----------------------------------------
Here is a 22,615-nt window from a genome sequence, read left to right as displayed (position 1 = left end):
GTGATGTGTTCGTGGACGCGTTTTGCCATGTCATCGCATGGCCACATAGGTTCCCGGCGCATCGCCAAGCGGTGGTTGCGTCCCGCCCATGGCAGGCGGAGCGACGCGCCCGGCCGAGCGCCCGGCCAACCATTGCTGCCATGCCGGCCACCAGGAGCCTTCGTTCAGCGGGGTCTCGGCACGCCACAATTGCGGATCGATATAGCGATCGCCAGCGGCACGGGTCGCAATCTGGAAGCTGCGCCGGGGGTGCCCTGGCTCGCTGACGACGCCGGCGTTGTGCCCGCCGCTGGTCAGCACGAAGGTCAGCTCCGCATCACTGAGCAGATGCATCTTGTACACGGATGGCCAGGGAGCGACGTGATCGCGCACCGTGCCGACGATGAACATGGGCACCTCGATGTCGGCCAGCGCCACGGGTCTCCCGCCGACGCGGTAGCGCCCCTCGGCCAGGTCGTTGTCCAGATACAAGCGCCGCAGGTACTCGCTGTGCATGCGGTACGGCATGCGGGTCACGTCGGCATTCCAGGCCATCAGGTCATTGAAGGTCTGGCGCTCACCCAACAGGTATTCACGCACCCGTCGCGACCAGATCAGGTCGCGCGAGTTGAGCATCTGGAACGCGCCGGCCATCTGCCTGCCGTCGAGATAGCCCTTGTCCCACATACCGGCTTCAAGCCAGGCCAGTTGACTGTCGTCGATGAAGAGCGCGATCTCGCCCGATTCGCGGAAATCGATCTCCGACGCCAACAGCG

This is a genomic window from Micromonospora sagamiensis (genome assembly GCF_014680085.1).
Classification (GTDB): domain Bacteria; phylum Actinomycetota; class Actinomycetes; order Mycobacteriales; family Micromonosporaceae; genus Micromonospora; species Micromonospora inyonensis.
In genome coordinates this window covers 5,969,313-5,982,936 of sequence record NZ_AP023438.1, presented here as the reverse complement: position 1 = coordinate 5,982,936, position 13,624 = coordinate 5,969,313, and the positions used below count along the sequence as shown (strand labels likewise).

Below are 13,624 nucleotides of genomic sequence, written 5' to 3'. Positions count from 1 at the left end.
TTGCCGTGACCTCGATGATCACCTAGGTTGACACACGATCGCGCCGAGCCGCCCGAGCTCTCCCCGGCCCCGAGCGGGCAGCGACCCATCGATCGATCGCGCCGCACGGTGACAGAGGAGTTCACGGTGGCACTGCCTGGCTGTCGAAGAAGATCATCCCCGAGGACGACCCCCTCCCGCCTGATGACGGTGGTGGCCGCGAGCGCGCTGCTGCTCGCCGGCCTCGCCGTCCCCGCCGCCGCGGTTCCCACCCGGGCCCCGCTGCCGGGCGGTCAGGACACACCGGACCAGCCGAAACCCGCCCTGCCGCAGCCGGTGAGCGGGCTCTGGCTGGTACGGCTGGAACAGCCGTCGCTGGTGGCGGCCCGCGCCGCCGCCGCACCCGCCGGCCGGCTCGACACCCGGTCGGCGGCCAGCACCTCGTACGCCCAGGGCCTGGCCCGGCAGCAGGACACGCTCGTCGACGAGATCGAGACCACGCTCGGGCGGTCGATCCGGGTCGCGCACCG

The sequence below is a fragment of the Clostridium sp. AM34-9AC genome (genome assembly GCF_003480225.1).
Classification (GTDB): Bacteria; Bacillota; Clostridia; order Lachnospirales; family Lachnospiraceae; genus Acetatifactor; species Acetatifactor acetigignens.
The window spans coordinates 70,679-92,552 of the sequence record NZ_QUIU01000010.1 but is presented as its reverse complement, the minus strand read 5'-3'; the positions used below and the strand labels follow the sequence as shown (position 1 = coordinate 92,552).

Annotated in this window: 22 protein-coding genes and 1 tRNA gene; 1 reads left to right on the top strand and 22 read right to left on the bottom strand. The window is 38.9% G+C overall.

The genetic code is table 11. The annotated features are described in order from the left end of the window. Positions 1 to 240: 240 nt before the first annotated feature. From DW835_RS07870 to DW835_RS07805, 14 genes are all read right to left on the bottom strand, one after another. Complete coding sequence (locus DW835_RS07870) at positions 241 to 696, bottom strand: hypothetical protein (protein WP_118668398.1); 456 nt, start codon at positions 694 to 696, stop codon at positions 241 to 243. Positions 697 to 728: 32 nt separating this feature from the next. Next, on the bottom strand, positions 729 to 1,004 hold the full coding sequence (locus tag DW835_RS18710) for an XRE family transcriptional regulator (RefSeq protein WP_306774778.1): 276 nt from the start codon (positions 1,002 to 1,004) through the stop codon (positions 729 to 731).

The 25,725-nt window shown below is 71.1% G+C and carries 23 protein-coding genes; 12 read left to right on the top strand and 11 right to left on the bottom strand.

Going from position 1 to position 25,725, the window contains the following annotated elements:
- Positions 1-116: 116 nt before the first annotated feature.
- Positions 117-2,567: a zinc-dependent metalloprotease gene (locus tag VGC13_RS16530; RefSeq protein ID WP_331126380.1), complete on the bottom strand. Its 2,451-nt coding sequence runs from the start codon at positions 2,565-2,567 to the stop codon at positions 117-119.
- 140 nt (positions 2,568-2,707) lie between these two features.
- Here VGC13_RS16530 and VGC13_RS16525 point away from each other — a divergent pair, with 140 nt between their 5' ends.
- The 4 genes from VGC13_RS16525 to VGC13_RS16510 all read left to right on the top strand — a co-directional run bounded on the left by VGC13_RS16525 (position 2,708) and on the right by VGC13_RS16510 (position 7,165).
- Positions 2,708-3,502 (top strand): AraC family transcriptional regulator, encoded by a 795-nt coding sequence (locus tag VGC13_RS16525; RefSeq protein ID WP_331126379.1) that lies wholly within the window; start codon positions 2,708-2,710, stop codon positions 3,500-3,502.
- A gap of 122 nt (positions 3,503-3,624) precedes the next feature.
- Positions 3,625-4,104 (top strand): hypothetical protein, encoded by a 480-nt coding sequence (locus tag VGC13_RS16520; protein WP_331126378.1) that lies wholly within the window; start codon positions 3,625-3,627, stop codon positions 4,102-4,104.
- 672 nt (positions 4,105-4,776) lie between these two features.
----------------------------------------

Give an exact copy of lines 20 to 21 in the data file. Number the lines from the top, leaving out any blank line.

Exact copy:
- Positions 2,708-3,502 (top strand): AraC family transcriptional regulator, encoded by a 795-nt coding sequence (locus tag VGC13_RS16525; RefSeq protein ID WP_331126379.1) that lies wholly within the window; start codon positions 2,708-2,710, stop codon positions 3,500-3,502.
- A gap of 122 nt (positions 3,503-3,624) precedes the next feature.